20th Hussars

This article is about the 20th Hussars and will help you to research the Regiment and a soldier who served with it during the First World War. I have also written a series of guides to help you research soldiers who served in the British Army during the war:

The 20th Hussars in the First World War

The 20th Hussars was stationed at Colchester, Essex when Britain declared war on Germany on 4 August 1914. The Regiment was quickly mobilized and landed at Havre, France on 18 August as part of the 5th Cavalry Brigade. This Brigade became part of Gough’s Command on 6 September which became the 2nd Cavalry Division on 16 September 1914. The 20th Hussars then served on the Western Front with the  5th Cavalry Brigade, 2nd Cavalry Division for the duration of the war. The Regiment saw a good deal of action in 1914, from skirmishes with German cavalry shortly after landing to fighting dismounted during the First Battle of Ypres (19 October – 22 November 1914) where the 20th Hussars suffered heavy casualties.

The 20th Hussars, like other British cavalry regiments, spent its time rotating in and out of the front line once trench warfare had become established. This caused the Regiment a continual stream of casualties throughout the war. The Regiment took part in the Battle of Cambrai (20 November – 6 December 1917) and suffered heavy casualties in the opening weeks of the German Spring Offensive which commenced on 21 March 1918.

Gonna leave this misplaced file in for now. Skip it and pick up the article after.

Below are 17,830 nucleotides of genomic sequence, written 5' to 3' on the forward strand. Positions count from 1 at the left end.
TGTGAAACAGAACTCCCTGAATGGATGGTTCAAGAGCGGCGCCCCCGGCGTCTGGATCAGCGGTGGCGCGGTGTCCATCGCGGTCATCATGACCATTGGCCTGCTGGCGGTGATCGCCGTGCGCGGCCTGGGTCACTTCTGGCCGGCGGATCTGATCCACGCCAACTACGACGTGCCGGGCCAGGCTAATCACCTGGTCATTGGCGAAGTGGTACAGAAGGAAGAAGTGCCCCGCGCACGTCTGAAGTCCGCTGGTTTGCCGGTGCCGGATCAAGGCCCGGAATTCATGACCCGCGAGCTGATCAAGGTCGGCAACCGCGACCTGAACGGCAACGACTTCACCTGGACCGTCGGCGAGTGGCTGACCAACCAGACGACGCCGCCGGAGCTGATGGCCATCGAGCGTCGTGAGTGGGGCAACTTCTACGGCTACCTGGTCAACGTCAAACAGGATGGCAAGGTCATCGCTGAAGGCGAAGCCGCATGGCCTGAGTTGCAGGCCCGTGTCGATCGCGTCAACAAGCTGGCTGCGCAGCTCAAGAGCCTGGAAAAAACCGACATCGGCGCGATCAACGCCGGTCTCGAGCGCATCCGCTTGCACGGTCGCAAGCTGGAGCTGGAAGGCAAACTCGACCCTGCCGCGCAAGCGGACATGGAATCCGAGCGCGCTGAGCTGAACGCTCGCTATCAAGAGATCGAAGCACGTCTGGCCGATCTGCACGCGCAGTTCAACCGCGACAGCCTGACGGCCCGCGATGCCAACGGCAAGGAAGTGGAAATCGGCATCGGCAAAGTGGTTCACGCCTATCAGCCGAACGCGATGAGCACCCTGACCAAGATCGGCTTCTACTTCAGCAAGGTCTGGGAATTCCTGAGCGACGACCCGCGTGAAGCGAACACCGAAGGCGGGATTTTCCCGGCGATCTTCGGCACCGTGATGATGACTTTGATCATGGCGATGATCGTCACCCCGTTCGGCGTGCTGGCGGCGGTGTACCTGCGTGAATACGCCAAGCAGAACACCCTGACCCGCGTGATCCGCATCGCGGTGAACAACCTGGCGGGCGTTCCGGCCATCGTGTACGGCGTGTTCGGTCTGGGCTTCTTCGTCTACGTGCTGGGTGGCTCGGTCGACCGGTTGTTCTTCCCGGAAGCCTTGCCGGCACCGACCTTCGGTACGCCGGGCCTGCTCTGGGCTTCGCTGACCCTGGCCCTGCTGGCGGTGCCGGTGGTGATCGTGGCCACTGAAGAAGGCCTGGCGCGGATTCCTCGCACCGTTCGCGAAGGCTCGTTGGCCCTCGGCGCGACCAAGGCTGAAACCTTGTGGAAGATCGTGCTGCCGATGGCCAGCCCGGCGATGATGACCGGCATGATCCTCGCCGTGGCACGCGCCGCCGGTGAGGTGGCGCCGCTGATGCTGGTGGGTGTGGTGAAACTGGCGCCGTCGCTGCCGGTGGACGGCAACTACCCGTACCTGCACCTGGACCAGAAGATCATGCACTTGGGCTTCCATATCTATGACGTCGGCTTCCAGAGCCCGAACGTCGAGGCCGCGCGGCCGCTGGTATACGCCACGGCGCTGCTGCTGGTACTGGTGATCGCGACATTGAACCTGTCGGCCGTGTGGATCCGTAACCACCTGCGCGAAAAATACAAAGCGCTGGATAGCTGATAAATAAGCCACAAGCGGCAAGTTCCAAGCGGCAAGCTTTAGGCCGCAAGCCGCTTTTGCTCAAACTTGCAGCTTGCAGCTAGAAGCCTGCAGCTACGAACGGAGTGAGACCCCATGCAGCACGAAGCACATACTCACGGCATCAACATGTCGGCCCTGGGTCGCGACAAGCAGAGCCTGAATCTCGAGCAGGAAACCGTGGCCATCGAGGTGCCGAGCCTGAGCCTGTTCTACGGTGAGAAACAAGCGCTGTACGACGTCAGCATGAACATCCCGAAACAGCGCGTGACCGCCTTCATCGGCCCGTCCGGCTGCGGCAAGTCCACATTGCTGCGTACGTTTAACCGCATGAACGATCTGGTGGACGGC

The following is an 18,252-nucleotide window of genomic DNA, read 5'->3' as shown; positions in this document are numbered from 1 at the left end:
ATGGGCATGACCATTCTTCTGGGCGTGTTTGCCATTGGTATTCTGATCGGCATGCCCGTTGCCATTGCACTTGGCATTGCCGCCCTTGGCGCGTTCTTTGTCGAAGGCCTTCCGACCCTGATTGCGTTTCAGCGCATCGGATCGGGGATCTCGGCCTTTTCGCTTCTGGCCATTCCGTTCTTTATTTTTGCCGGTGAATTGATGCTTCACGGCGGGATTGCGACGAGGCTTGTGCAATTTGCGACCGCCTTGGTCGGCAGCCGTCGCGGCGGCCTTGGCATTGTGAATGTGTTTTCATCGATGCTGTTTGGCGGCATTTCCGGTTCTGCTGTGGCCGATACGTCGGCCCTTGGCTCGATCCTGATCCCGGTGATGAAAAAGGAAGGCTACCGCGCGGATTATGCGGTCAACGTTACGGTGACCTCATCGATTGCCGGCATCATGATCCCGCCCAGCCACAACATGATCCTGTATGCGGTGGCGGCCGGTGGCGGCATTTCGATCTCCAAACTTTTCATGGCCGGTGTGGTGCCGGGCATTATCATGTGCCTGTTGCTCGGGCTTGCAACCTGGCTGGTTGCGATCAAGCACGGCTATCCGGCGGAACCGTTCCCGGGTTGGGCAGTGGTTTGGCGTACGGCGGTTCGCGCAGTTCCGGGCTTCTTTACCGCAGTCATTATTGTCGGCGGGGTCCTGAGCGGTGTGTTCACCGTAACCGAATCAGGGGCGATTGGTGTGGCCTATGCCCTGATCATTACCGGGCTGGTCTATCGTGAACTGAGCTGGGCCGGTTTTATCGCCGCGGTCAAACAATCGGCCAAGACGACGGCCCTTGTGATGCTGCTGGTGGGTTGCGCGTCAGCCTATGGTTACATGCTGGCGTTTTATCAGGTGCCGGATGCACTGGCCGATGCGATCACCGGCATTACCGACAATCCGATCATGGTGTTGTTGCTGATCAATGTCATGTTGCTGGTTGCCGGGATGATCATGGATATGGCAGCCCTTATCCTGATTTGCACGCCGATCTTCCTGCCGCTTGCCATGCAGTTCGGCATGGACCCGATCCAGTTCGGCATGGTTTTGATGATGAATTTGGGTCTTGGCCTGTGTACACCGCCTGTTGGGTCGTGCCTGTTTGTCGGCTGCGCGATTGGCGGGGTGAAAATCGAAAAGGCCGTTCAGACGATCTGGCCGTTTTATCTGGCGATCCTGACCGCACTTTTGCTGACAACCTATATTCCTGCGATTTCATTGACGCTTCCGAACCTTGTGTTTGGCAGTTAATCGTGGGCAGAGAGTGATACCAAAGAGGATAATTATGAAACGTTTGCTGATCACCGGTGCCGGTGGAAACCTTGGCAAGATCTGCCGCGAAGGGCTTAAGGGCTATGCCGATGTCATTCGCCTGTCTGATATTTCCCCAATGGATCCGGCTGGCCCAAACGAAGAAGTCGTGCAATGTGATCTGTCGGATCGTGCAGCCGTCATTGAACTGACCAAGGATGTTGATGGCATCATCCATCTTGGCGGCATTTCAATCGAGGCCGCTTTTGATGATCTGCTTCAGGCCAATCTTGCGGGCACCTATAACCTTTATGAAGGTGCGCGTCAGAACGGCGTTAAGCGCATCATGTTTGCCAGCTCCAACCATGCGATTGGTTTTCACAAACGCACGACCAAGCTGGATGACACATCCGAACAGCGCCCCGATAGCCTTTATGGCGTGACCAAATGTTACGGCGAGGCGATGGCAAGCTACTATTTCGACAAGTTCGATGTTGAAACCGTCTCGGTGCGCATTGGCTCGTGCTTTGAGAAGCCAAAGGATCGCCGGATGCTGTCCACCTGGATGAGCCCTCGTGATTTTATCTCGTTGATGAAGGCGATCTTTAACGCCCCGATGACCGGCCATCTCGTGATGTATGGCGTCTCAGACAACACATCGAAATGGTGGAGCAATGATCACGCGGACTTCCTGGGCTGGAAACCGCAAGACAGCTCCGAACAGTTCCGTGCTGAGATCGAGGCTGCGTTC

Researching a Soldier who Served in the 20th Hussars in the First World War

Start your research by looking for the relevant guides to researching soldiers who served in the British Army during the First World War. Initially, focus on service and medal record articles and keep open my page on British Army abbreviations and acronyms. The Regiment’s war diary for the First World War is good so I’d recommend downloading that. The Regimental history 20th Hussars in the Great War by Major J. C. Darling (see below) provides a good account of the Regiment’s activities during the war.

Officers: There’s usually a lot of information on British cavalry officers and the most important document to try and find is their service records. The National Archives have some but if they served past April 1922 then their record will still be with the Ministry of Defence: Ordering a Service Record from the MOD. The war diary contains a lot of officers mentioned by name so have a look through. The regimental history is full of officers’ names but unfortunately doesn’t have an index. The London Gazette and Hart’s Army List will also provide you with information. If you are after a photograph, The SphereTatler and Illustrated London News are good newspapers to search. See my page on Researching Soldiers Using Newspapers.